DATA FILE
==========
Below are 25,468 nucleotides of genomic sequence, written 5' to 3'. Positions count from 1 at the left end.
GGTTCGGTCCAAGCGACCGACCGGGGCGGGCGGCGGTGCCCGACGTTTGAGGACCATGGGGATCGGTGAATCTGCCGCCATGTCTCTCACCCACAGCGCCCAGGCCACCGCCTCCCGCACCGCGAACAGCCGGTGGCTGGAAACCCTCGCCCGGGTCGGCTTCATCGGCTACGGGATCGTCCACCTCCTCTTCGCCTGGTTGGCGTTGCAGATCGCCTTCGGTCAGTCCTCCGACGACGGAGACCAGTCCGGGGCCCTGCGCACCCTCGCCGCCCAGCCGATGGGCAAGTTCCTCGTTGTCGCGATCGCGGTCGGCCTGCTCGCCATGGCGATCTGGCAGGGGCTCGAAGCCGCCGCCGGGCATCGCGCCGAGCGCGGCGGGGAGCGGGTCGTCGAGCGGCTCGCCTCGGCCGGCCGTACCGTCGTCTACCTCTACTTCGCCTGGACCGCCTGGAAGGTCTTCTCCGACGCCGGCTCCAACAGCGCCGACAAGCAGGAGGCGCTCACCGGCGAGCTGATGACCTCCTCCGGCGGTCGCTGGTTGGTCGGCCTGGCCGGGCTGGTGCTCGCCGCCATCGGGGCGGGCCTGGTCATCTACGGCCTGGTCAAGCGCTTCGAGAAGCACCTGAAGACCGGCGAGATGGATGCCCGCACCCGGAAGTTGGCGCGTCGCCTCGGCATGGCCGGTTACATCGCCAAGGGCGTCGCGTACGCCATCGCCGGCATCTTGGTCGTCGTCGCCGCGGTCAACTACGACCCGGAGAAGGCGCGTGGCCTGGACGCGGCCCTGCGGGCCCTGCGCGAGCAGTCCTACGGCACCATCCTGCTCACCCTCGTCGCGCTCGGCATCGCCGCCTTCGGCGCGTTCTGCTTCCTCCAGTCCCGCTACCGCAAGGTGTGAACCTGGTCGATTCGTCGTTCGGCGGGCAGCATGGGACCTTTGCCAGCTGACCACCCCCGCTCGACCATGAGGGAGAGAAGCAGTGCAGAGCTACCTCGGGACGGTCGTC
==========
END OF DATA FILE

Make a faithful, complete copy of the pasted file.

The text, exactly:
Below are 25,468 nucleotides of genomic sequence, written 5' to 3'. Positions count from 1 at the left end.
GGTTCGGTCCAAGCGACCGACCGGGGCGGGCGGCGGTGCCCGACGTTTGAGGACCATGGGGATCGGTGAATCTGCCGCCATGTCTCTCACCCACAGCGCCCAGGCCACCGCCTCCCGCACCGCGAACAGCCGGTGGCTGGAAACCCTCGCCCGGGTCGGCTTCATCGGCTACGGGATCGTCCACCTCCTCTTCGCCTGGTTGGCGTTGCAGATCGCCTTCGGTCAGTCCTCCGACGACGGAGACCAGTCCGGGGCCCTGCGCACCCTCGCCGCCCAGCCGATGGGCAAGTTCCTCGTTGTCGCGATCGCGGTCGGCCTGCTCGCCATGGCGATCTGGCAGGGGCTCGAAGCCGCCGCCGGGCATCGCGCCGAGCGCGGCGGGGAGCGGGTCGTCGAGCGGCTCGCCTCGGCCGGCCGTACCGTCGTCTACCTCTACTTCGCCTGGACCGCCTGGAAGGTCTTCTCCGACGCCGGCTCCAACAGCGCCGACAAGCAGGAGGCGCTCACCGGCGAGCTGATGACCTCCTCCGGCGGTCGCTGGTTGGTCGGCCTGGCCGGGCTGGTGCTCGCCGCCATCGGGGCGGGCCTGGTCATCTACGGCCTGGTCAAGCGCTTCGAGAAGCACCTGAAGACCGGCGAGATGGATGCCCGCACCCGGAAGTTGGCGCGTCGCCTCGGCATGGCCGGTTACATCGCCAAGGGCGTCGCGTACGCCATCGCCGGCATCTTGGTCGTCGTCGCCGCGGTCAACTACGACCCGGAGAAGGCGCGTGGCCTGGACGCGGCCCTGCGGGCCCTGCGCGAGCAGTCCTACGGCACCATCCTGCTCACCCTCGTCGCGCTCGGCATCGCCGCCTTCGGCGCGTTCTGCTTCCTCCAGTCCCGCTACCGCAAGGTGTGAACCTGGTCGATTCGTCGTTCGGCGGGCAGCATGGGACCTTTGCCAGCTGACCACCCCCGCTCGACCATGAGGGAGAGAAGCAGTGCAGAGCTACCTCGGGACGGTCGTC